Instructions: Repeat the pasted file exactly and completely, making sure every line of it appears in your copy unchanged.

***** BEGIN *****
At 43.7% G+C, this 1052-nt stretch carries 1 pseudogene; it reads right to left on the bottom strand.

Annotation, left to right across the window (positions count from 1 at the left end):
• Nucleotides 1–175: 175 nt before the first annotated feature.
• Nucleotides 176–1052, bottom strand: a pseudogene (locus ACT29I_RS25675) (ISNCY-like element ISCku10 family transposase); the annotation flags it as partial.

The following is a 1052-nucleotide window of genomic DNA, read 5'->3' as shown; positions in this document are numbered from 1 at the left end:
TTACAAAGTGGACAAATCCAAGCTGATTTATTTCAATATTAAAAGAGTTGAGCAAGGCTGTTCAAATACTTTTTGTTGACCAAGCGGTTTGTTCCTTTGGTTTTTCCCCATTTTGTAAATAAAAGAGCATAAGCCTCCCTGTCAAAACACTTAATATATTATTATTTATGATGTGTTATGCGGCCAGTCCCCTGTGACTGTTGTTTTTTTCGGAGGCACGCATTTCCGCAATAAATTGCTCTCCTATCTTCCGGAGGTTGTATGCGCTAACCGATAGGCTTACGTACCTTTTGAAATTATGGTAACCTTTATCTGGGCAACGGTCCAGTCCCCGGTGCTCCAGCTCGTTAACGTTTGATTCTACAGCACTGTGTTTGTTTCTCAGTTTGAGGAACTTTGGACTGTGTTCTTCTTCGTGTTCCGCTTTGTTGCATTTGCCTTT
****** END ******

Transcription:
At 43.7% G+C, this 1052-nt stretch carries 1 pseudogene; it reads right to left on the bottom strand.

Annotation, left to right across the window (positions count from 1 at the left end):
• Nucleotides 1–175: 175 nt before the first annotated feature.
• Nucleotides 176–1052, bottom strand: a pseudogene (locus ACT29I_RS25675) (ISNCY-like element ISCku10 family transposase); the annotation flags it as partial.

The following is a 1052-nucleotide window of genomic DNA, read 5'->3' as shown; positions in this document are numbered from 1 at the left end:
TTACAAAGTGGACAAATCCAAGCTGATTTATTTCAATATTAAAAGAGTTGAGCAAGGCTGTTCAAATACTTTTTGTTGACCAAGCGGTTTGTTCCTTTGGTTTTTCCCCATTTTGTAAATAAAAGAGCATAAGCCTCCCTGTCAAAACACTTAATATATTATTATTTATGATGTGTTATGCGGCCAGTCCCCTGTGACTGTTGTTTTTTTCGGAGGCACGCATTTCCGCAATAAATTGCTCTCCTATCTTCCGGAGGTTGTATGCGCTAACCGATAGGCTTACGTACCTTTTGAAATTATGGTAACCTTTATCTGGGCAACGGTCCAGTCCCCGGTGCTCCAGCTCGTTAACGTTTGATTCTACAGCACTGTGTTTGTTTCTCAGTTTGAGGAACTTTGGACTGTGTTCTTCTTCGTGTTCCGCTTTGTTGCATTTGCCTTT